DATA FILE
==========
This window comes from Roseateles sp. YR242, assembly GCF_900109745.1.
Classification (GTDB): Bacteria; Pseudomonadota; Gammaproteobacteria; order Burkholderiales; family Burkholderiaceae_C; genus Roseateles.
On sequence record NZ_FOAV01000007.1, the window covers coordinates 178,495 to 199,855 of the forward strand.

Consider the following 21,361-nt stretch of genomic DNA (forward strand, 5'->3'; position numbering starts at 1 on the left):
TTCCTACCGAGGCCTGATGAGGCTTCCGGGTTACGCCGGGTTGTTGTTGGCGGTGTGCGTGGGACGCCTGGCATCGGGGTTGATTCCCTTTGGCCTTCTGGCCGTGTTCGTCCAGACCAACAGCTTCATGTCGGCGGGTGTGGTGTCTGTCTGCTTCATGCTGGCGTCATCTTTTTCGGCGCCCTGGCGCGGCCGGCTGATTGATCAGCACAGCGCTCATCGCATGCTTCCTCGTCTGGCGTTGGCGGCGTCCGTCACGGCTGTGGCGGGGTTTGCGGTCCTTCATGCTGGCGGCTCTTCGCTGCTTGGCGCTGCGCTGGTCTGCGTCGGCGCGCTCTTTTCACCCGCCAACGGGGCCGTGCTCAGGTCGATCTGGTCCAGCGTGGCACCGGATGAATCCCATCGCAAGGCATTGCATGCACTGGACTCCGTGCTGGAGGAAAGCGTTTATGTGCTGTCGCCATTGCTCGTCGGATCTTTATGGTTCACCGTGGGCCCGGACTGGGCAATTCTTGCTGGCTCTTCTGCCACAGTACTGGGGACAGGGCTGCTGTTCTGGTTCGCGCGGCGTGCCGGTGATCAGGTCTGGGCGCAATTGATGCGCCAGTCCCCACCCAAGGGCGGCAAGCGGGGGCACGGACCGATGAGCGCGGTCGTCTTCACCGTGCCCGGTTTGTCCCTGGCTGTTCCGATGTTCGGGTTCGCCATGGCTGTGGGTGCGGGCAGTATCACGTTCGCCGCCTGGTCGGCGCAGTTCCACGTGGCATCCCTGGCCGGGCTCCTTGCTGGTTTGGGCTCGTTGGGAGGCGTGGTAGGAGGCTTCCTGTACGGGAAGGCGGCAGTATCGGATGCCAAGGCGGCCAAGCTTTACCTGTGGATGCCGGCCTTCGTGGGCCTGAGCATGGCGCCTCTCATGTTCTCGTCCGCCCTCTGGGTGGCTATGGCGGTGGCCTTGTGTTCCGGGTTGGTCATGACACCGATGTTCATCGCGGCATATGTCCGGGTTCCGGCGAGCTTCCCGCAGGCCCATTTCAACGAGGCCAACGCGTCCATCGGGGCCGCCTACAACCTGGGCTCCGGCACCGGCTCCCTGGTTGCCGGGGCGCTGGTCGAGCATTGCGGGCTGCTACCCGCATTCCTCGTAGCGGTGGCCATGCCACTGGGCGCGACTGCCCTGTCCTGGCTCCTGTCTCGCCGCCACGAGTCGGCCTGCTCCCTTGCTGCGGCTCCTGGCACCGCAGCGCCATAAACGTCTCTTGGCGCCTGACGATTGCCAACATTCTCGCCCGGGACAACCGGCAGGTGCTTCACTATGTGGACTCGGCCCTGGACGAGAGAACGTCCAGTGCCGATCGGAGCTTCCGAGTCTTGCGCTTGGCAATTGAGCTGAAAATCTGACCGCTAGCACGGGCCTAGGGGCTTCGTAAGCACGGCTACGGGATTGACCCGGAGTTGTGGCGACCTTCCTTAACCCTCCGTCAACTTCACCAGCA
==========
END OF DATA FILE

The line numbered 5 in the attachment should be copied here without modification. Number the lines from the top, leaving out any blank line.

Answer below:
TTCCTACCGAGGCCTGATGAGGCTTCCGGGTTACGCCGGGTTGTTGTTGGCGGTGTGCGTGGGACGCCTGGCATCGGGGTTGATTCCCTTTGGCCTTCTGGCCGTGTTCGTCCAGACCAACAGCTTCATGTCGGCGGGTGTGGTGTCTGTCTGCTTCATGCTGGCGTCATCTTTTTCGGCGCCCTGGCGCGGCCGGCTGATTGATCAGCACAGCGCTCATCGCATGCTTCCTCGTCTGGCGTTGGCGGCGTCCGTCACGGCTGTGGCGGGGTTTGCGGTCCTTCATGCTGGCGGCTCTTCGCTGCTTGGCGCTGCGCTGGTCTGCGTCGGCGCGCTCTTTTCACCCGCCAACGGGGCCGTGCTCAGGTCGATCTGGTCCAGCGTGGCACCGGATGAATCCCATCGCAAGGCATTGCATGCACTGGACTCCGTGCTGGAGGAAAGCGTTTATGTGCTGTCGCCATTGCTCGTCGGATCTTTATGGTTCACCGTGGGCCCGGACTGGGCAATTCTTGCTGGCTCTTCTGCCACAGTACTGGGGACAGGGCTGCTGTTCTGGTTCGCGCGGCGTGCCGGTGATCAGGTCTGGGCGCAATTGATGCGCCAGTCCCCACCCAAGGGCGGCAAGCGGGGGCACGGACCGATGAGCGCGGTCGTCTTCACCGTGCCCGGTTTGTCCCTGGCTGTTCCGATGTTCGGGTTCGCCATGGCTGTGGGTGCGGGCAGTATCACGTTCGCCGCCTGGTCGGCGCAGTTCCACGTGGCATCCCTGGCCGGGCTCCTTGCTGGTTTGGGCTCGTTGGGAGGCGTGGTAGGAGGCTTCCTGTACGGGAAGGCGGCAGTATCGGATGCCAAGGCGGCCAAGCTTTACCTGTGGATGCCGGCCTTCGTGGGCCTGAGCATGGCGCCTCTCATGTTCTCGTCCGCCCTCTGGGTGGCTATGGCGGTGGCCTTGTGTTCCGGGTTGGTCATGACACCGATGTTCATCGCGGCATATGTCCGGGTTCCGGCGAGCTTCCCGCAGGCCCATTTCAACGAGGCCAACGCGTCCATCGGGGCCGCCTACAACCTGGGCTCCGGCACCGGCTCCCTGGTTGCCGGGGCGCTGGTCGAGCATTGCGGGCTGCTACCCGCATTCCTCGTAGCGGTGGCCATGCCACTGGGCGCGACTGCCCTGTCCTGGCTCCTGTCTCGCCGCCACGAGTCGGCCTGCTCCCTTGCTGCGGCTCCTGGCACCGCAGCGCCATAAACGTCTCTTGGCGCCTGACGATTGCCAACATTCTCGCCCGGGACAACCGGCAGGTGCTTCACTATGTGGACTCGGCCCTGGACGAGAGAACGTCCAGTGCCGATCGGAGCTTCCGAGTCTTGCGCTTGGCAATTGAGCTGAAAATCTGACCGCTAGCACGGGCCTAGGGGCTTCGTAAGCACGGCTACGGGATTGACCCGGAGTTGTGGCGACCTTCCTTAACCCTCCGTCAACTTCACCAGCA